The Grokster ruling
Posted Jun 30, 2005 15:30 UTC (Thu) by pimlott
Parent article: The Grokster ruling
When I read the ruling (only the court opinion), after seeing the headlines but before hearing any commentary, I found it on the whole a relief. The court ruled on the grounds of clear intent to induce copyright infringement, evidenced by the unequivocal statements and actions of the defendants. It carefully avoided lending support to any other grounds; indeed, while it pointed out that "neither company attempted to develop filtering tools", this was considered significant only in the context of their demonstrated (by other evidence) "unlawful objective". "Substantial non-infringing uses" never came up, except to say that it's not a get out of jail free card (and the Circuit Court was misguided to interpret it as such).
While this does likely mean more lawsuits by the recording industry hoping to extend the ruling, I don't think it gives us anything to worry about. The ruling was based primarily on the egregious behavior of the defendants, not on the technology and not even so much on the uses of the technology:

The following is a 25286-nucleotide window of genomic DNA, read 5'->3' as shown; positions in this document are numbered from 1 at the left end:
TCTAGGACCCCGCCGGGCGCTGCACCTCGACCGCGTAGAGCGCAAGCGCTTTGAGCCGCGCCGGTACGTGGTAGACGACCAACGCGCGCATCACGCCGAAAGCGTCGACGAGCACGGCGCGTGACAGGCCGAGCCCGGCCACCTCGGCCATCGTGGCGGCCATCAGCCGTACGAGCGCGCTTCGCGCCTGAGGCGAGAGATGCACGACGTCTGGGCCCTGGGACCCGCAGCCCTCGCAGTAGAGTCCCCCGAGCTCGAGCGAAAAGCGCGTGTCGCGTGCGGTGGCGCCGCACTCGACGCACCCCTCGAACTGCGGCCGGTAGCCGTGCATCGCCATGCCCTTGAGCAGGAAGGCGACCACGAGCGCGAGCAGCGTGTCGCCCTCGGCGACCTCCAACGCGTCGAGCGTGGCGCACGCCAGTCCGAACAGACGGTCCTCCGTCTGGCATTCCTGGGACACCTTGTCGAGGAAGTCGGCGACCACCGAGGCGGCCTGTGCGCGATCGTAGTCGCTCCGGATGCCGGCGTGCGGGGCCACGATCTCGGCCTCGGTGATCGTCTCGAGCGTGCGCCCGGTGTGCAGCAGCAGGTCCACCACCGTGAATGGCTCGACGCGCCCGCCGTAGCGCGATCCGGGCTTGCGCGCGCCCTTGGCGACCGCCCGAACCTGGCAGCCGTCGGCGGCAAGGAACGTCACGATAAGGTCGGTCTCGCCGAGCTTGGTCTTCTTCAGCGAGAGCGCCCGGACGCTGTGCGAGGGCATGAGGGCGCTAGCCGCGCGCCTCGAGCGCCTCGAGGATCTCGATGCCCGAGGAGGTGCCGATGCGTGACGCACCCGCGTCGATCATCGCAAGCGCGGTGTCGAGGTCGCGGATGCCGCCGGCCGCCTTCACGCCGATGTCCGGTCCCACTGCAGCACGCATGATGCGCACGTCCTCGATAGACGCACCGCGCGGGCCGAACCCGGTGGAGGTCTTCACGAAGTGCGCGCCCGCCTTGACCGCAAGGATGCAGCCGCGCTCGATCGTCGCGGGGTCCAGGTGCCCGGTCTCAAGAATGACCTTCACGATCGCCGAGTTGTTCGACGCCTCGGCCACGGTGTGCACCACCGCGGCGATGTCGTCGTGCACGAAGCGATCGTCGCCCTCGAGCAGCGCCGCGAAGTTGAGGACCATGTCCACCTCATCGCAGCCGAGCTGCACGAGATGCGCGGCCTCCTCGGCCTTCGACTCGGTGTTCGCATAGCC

If liability for inducing infringement is ultimately found, it will not be on the basis of
presuming or imputing fault, but from inferring a patently
illegal objective from statements and actions showing
what that objective was.
Bittorrent, to pick an example, does not seem to meet these grounds. And by not touching the Betamax case, it left that part of the Circuit Court's decision intact. In other words, the good news from the Circuit Court is still good. Couple that with the Court's harping on the "balance between the interests of protection and innovation" (as PJ on Groklaw wrote, they "get it"), and we should be feeling pretty good.
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